Inevitable for such a group show, the identity of the artist sometimes subsumes the work itself. Melissa Swingle's rudimentary painting of a seascape with a rooster and a female figure was the cover of Smelling Salts, an album by her band Trailer Bride. Mac McCaughan offers a flat, simple painting of an amplifier tube—the same one that hovers over the seashore on the cover of Superchunk's latest album, Majesty Shredding—along with some colorful paintings of headphones. These works have their own charm, but they seem largely notable because they're by Swingle or McCaughan and because the images already carry a context beyond the gallery.

Prior contributors have pushed themselves for this anniversary compendium. Nathan White, who entered a neat wooden tooth sculpture a few years ago, has channeled his dental fixation into a lightbox with black line drawings—some of teeth—on each side. (Anna Bullard employs inventive media as well, working variously textured leather scraps into a subtle color scheme, though its big pale moon shape seems distractingly literal in an otherwise enticing abstraction.) Bill Taylor, whose lovely paintings are familiar enough, instead turns in a black-and-white samurai illustration straight out of a comic book—very unexpected and professional.

From Catherine Edgerton's elegant little painting and collage to Wendy Spitzer's tiered bric-a-brac assemblages, happy surprises abound. There are a few obvious ringers here, though, largely from musicians who have more serious long-term careers as visual artists. Ron Liberti and Casey Burns threaten to wreck the grade curve—the former with his typically eye-popping silkscreens (including one showstopper in the small gallery that must have nearly 10 layers), the latter with a gorgeous sumi ink-style drawing of a woman in profile full of delicate brushstrokes and inviting oranges. Laird Dixon's elaborate, totemic sculptures—one quite large—also set a high bar for artistic seriousness.

Measured against it, a few more modest offerings can't help but feel stylistically underdeveloped. For instance, it takes a lot of craft to collage magazine cutouts without looking like an arts-and-crafts amateur. Billy Sugarfix's planet-headed figures, cavorting on inward-collapsing rectangles of pink and green, succumb to such a fate. His other offerings—a horned mask and photos of masked people, complete with their own meta-story—are chewier, more realized and delightful, but even the little figures work because they are so totally "Billy."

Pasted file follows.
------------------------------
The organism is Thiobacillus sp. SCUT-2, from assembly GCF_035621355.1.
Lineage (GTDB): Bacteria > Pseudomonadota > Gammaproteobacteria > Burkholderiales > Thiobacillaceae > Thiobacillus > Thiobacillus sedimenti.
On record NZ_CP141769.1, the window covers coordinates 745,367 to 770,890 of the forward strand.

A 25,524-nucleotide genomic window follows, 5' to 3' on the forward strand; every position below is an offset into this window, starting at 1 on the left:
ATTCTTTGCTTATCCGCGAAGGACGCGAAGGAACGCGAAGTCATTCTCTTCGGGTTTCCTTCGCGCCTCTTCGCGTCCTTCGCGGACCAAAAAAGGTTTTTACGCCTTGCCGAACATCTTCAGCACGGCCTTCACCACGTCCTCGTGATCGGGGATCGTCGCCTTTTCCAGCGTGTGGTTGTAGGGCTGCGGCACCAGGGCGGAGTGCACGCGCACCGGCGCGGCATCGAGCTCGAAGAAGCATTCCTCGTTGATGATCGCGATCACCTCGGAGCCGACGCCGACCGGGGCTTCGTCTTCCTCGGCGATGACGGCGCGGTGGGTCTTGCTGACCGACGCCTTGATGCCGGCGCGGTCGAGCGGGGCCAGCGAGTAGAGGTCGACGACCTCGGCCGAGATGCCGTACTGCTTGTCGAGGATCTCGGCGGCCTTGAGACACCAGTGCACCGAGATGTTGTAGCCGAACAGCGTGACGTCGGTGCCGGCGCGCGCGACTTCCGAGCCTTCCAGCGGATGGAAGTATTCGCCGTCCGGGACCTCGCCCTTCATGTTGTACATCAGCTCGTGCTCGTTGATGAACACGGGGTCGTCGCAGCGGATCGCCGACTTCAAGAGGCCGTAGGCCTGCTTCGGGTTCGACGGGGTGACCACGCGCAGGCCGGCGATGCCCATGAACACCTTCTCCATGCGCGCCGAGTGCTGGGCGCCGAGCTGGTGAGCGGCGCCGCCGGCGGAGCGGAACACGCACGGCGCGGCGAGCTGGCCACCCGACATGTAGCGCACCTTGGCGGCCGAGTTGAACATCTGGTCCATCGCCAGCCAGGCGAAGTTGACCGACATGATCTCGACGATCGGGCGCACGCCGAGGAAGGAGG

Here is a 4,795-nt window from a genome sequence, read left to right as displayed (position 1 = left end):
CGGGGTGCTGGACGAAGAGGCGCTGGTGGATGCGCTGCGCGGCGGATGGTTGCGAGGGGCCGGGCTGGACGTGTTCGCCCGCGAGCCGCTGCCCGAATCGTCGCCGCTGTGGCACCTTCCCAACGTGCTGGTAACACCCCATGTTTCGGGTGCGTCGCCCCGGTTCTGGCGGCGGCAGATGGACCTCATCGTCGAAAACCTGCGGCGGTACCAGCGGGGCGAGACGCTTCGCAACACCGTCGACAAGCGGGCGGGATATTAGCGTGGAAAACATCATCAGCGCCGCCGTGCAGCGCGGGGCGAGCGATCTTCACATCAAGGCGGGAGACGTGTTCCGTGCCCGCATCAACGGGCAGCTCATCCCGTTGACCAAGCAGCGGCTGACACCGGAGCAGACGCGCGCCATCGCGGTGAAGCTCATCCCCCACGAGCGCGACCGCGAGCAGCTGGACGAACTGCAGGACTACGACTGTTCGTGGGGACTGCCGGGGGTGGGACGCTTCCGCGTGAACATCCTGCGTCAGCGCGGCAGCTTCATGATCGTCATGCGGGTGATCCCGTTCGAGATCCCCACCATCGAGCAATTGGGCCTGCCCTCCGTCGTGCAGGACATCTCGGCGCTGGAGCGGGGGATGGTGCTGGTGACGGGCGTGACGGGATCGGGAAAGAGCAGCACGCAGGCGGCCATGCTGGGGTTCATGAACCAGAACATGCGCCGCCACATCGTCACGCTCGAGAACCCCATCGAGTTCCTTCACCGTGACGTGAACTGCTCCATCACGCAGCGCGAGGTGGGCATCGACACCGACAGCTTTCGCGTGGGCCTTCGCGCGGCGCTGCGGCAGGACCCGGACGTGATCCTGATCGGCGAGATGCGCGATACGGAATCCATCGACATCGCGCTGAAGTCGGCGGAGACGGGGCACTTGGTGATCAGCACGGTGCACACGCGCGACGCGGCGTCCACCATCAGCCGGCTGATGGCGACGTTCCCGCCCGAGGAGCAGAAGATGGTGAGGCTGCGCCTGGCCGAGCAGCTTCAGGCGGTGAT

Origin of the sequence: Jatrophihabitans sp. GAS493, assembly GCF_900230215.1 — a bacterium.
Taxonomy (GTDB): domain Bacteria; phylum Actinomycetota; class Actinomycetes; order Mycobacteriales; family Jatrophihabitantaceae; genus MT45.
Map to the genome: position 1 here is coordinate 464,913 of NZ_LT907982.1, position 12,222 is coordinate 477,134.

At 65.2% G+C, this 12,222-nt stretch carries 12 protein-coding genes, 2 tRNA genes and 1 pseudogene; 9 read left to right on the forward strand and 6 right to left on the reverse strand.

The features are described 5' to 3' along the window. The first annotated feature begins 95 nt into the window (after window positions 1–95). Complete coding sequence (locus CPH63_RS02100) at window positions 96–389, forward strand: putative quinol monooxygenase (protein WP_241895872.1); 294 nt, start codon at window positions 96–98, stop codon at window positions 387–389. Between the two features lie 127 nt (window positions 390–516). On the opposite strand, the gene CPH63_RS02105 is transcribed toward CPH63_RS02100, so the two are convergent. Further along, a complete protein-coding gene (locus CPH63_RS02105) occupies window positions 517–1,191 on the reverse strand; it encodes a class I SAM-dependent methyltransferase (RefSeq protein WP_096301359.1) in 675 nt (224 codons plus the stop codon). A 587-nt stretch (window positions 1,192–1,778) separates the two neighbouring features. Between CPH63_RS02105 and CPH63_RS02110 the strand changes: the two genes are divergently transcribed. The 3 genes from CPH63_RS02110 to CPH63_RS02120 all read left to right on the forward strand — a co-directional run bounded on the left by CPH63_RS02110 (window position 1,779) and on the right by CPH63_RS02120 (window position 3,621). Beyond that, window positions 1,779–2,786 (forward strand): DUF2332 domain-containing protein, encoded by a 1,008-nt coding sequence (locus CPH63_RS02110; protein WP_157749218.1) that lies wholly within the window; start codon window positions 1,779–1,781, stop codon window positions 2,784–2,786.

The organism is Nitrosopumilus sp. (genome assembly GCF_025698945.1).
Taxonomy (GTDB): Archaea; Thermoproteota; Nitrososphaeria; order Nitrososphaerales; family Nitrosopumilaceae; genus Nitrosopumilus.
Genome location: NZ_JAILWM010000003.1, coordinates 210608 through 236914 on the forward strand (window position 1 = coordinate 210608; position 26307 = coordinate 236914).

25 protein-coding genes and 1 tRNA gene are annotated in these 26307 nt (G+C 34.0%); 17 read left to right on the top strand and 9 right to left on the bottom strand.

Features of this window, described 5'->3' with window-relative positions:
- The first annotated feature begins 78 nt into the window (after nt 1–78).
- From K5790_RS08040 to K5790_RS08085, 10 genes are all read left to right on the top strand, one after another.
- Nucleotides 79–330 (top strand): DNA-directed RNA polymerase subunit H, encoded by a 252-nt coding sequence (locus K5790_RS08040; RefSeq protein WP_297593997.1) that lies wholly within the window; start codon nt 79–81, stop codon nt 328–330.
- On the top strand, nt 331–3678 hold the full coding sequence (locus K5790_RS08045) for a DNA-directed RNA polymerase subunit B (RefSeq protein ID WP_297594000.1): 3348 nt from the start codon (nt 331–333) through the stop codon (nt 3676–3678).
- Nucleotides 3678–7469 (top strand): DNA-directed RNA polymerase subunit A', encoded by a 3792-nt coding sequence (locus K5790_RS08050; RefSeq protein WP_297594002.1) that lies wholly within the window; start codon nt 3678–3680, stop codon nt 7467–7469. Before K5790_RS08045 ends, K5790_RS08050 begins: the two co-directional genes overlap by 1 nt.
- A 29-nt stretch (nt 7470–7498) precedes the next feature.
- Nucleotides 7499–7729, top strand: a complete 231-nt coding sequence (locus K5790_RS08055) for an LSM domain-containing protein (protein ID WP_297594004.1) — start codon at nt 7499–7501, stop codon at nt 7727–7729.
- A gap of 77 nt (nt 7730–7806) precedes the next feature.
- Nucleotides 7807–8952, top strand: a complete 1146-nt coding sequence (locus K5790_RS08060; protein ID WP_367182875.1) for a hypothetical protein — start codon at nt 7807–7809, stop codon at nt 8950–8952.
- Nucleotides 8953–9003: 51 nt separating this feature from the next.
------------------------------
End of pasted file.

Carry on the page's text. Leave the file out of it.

Here one discovers the crucial difference that remains between Minus Sound Research's satellite and the art world it revolves around. Gallery artists often feel inaccessible and ethereal, in that our only relationship to them is their work. With Minus Sound, locals will know many of the artists—they play at our clubs, hang out at our bars, work our service industry jobs. It's difficult, then, to separate the person from the work. That's what makes the show simultaneously so difficult for clearheaded judgment and so fun to see.

MSR has made great strides toward artistic significance. The next obvious step would seem to be abandoning its policy of accepting whatever an artist turns in after they've been commissioned to contribute. Maybe Harrison and Albani don't need to go there: Where they're at right now feels like a pitch-perfect compromise between high aesthetic standards and community support. It took five years of research to find that balance, but Minus Sound has mostly arrived.

See Page 2 for info about the two associated concerts Oct. 8 and 9.